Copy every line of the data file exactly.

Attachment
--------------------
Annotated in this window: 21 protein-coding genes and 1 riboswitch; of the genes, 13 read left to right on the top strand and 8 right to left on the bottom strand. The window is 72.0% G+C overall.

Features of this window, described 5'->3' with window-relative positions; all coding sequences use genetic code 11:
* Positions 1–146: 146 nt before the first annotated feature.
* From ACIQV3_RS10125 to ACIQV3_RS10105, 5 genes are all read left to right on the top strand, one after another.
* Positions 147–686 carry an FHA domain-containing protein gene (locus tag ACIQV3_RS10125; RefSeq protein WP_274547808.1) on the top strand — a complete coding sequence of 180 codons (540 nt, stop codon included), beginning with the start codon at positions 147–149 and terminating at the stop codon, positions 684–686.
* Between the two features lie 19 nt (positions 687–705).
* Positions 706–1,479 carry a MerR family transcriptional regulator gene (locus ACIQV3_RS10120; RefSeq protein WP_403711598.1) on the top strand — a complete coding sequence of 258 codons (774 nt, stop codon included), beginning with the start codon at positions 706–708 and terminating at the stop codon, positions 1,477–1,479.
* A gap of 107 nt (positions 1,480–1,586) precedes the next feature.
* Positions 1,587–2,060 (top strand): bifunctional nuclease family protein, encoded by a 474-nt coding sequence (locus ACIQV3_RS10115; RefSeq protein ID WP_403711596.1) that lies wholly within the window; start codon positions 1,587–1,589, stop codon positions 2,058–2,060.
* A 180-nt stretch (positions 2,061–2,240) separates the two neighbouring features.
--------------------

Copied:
Annotated in this window: 21 protein-coding genes and 1 riboswitch; of the genes, 13 read left to right on the top strand and 8 right to left on the bottom strand. The window is 72.0% G+C overall.

Features of this window, described 5'->3' with window-relative positions; all coding sequences use genetic code 11:
* Positions 1–146: 146 nt before the first annotated feature.
* From ACIQV3_RS10125 to ACIQV3_RS10105, 5 genes are all read left to right on the top strand, one after another.
* Positions 147–686 carry an FHA domain-containing protein gene (locus tag ACIQV3_RS10125; RefSeq protein WP_274547808.1) on the top strand — a complete coding sequence of 180 codons (540 nt, stop codon included), beginning with the start codon at positions 147–149 and terminating at the stop codon, positions 684–686.
* Between the two features lie 19 nt (positions 687–705).
* Positions 706–1,479 carry a MerR family transcriptional regulator gene (locus ACIQV3_RS10120; RefSeq protein WP_403711598.1) on the top strand — a complete coding sequence of 258 codons (774 nt, stop codon included), beginning with the start codon at positions 706–708 and terminating at the stop codon, positions 1,477–1,479.
* A gap of 107 nt (positions 1,480–1,586) precedes the next feature.
* Positions 1,587–2,060 (top strand): bifunctional nuclease family protein, encoded by a 474-nt coding sequence (locus ACIQV3_RS10115; RefSeq protein ID WP_403711596.1) that lies wholly within the window; start codon positions 1,587–1,589, stop codon positions 2,058–2,060.
* A 180-nt stretch (positions 2,061–2,240) separates the two neighbouring features.